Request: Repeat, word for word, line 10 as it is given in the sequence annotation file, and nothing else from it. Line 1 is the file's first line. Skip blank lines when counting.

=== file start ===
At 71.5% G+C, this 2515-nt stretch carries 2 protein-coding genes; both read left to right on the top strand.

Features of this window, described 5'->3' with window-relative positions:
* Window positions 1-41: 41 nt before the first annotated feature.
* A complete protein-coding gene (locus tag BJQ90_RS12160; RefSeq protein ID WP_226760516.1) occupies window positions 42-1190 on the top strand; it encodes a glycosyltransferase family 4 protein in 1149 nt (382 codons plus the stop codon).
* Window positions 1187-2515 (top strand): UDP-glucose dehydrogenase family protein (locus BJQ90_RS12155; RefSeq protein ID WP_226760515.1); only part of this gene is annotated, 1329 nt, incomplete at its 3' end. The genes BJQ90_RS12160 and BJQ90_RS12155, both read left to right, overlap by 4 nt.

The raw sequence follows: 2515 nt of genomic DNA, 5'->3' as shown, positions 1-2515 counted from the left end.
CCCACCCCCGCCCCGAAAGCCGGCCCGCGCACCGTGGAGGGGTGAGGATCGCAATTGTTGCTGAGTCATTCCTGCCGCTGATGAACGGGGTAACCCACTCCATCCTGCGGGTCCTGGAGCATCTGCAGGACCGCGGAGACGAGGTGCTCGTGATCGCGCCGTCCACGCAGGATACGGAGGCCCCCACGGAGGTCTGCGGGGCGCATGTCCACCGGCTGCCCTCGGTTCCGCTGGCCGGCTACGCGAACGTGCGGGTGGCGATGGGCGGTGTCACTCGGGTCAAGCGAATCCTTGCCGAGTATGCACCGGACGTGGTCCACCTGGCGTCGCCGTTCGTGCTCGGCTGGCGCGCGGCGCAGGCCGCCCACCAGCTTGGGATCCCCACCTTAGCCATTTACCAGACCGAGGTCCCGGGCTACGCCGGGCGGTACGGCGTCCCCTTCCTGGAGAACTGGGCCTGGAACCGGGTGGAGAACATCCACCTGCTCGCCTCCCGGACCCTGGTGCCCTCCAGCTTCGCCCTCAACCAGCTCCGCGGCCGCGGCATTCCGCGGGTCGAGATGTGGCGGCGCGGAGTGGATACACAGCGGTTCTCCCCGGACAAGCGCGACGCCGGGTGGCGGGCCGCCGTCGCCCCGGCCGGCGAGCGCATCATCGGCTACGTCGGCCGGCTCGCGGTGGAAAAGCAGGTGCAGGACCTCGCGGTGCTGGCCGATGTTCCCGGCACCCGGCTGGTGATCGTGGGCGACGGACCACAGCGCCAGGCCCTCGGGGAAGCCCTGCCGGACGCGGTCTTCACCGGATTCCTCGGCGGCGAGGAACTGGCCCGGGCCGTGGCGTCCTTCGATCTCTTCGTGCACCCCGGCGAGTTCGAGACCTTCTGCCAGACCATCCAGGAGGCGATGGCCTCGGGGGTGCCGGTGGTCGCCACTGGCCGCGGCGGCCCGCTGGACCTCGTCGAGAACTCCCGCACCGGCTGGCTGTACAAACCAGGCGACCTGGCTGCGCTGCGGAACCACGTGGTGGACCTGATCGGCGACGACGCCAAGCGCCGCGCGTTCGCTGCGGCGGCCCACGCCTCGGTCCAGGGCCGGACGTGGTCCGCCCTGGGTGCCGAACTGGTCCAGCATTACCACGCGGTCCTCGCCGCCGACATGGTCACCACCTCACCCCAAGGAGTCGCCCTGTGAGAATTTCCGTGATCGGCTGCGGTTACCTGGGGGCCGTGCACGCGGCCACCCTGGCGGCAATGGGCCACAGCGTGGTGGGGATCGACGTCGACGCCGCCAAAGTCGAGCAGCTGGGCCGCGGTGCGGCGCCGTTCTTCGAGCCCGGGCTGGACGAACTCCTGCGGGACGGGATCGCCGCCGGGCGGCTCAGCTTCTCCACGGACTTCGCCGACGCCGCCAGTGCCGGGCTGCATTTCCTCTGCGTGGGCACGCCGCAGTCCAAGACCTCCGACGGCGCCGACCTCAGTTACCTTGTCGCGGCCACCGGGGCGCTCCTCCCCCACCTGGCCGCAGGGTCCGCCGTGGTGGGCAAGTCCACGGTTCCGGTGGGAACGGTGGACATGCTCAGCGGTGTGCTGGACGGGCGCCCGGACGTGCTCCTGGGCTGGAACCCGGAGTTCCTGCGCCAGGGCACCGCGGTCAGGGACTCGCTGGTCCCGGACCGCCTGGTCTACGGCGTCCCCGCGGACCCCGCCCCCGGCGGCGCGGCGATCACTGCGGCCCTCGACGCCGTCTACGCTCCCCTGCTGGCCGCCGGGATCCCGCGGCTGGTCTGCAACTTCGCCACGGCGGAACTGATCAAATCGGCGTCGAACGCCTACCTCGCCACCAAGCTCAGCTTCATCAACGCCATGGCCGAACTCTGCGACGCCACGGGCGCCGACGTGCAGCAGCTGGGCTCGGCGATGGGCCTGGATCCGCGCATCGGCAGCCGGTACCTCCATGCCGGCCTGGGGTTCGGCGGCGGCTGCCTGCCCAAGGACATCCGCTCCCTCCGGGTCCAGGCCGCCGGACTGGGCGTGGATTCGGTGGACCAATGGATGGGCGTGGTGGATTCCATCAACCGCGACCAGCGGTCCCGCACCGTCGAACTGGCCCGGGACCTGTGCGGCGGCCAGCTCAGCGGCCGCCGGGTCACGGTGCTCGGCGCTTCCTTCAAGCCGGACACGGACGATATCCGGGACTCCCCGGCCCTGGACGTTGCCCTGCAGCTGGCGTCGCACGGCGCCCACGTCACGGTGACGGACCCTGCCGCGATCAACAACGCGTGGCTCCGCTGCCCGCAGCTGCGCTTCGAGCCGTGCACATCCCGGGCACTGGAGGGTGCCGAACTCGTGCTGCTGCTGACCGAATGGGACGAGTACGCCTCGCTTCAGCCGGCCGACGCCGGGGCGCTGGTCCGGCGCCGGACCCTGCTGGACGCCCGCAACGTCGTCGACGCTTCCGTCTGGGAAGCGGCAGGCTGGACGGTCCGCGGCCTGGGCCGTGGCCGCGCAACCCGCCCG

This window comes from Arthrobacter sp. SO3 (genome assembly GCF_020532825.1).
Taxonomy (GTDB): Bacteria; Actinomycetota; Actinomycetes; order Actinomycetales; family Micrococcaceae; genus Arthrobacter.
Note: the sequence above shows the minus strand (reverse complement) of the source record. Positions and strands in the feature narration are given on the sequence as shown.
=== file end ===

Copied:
Note: the sequence above shows the minus strand (reverse complement) of the source record. Positions and strands in the feature narration are given on the sequence as shown.